difference between the respective 2003 and 1999–2002
the Thorntwaite formula (Thorntwaite 1948). This
mean NDVI values, and we ﬁnally estimated NDVI
calculation considers for each plot locality the mean
anomalies as the difference between the respective 2003
monthly average values of temperature, that were
and 1999–2002 mean NDVI values (Fig. 1). Considering
obtained from the Atlas Climatic Digital de Catalunya,
that the period of drought concluded by the end of
and a coefficient estimated by the numbers of days in a
August in southwestern Europe, we use in this study the
month and the daily hours of sun as a function of
anomaly of NDVI in August 2003 as an estimate of the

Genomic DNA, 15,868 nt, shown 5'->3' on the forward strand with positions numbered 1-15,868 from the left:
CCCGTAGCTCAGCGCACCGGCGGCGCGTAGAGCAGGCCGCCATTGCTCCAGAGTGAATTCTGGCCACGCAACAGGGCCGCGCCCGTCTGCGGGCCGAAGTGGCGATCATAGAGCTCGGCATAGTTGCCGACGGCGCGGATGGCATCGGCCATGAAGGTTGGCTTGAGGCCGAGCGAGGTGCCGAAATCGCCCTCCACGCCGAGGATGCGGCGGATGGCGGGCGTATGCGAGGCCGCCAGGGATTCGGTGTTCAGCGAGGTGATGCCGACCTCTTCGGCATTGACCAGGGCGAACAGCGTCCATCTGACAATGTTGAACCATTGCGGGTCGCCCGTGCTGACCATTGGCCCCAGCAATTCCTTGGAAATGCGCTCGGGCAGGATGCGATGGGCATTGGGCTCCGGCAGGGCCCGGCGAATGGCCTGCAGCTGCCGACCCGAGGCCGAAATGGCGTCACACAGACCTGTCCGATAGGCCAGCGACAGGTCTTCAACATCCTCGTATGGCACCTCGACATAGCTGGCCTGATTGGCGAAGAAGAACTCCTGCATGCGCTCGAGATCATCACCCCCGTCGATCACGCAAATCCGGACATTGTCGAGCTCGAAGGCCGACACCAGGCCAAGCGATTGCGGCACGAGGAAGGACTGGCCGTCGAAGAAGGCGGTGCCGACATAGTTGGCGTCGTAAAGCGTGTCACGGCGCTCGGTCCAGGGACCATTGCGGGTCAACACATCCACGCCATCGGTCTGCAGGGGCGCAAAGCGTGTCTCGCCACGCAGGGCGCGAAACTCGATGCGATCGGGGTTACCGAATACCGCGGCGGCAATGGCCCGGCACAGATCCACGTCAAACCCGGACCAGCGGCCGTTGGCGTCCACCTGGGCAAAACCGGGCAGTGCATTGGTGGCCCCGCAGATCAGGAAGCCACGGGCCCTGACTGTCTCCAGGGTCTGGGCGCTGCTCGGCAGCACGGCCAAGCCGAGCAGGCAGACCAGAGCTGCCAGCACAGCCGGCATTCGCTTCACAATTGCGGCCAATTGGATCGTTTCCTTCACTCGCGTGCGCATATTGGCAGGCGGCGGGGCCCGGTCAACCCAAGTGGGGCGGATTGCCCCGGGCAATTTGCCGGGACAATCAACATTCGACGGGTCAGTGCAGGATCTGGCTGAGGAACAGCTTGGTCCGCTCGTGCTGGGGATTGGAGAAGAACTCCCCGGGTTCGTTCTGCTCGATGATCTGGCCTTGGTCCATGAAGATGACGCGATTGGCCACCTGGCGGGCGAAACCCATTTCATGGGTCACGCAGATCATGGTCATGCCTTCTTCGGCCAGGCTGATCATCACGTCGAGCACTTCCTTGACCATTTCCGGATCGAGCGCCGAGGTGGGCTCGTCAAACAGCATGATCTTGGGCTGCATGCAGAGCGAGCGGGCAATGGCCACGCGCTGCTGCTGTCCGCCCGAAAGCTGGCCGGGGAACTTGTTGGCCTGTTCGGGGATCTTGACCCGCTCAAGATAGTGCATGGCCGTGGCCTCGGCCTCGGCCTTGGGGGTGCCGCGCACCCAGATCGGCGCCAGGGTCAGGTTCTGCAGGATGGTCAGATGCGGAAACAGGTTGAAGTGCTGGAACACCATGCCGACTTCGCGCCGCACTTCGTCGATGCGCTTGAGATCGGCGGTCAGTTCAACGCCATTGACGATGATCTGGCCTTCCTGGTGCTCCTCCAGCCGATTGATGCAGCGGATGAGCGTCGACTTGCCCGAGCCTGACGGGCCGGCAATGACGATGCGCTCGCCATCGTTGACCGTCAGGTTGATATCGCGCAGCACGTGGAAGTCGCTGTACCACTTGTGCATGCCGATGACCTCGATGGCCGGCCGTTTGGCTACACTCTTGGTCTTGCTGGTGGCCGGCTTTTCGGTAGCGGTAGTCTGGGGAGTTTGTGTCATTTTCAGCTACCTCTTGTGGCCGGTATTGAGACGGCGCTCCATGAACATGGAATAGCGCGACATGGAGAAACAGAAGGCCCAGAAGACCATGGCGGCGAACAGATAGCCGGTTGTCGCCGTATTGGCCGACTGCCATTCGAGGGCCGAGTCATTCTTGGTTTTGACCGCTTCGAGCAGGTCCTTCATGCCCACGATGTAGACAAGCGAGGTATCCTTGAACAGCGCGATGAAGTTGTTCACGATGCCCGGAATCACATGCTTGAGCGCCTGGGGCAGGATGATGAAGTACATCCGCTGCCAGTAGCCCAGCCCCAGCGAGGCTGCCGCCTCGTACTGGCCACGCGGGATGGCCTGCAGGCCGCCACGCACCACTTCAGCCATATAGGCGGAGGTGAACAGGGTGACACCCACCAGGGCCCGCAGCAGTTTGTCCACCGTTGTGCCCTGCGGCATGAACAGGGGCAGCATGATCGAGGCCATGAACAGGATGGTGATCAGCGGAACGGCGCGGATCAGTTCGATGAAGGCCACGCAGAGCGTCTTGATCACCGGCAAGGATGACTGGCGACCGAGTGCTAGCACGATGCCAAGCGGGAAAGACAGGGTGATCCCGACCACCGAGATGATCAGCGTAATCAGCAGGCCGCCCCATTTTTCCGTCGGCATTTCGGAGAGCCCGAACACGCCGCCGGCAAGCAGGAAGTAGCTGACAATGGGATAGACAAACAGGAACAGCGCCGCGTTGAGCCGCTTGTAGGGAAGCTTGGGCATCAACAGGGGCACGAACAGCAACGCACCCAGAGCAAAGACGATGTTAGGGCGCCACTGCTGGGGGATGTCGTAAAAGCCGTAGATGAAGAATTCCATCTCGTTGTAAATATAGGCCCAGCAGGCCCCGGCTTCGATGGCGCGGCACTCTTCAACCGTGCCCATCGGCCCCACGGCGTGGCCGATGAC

impact of the drought in the canopy. Also, this month is
The difference between precipitation and evapotrans-
at the peak of the dry season, when a large part of the
piration can be considered as an estimation of the
herbaceous vegetation has probably burned off, causing
balance between atmospheric water supply and demand
the minimal interference to the NDVI scores.
(Lobo and Maisongrande 2005). During the drought
episode of the summer of 2003, in most of our region of Species richness data
study, the difference between total precipitation and
evapotranspiration showed a negative anomaly of more Richness data are based on circular ﬁeld plots
than 100 mm (Lobo and Maisongrande 2005). This established in the Third National Forest Inventory of
information was obtained by comparing climate and ´
Spain (IFN3; Direccion General de Conservacion de la´
meteorological data of June, July, and August 2003 to Naturaleza 2006). Sampling was conducted from 2000 to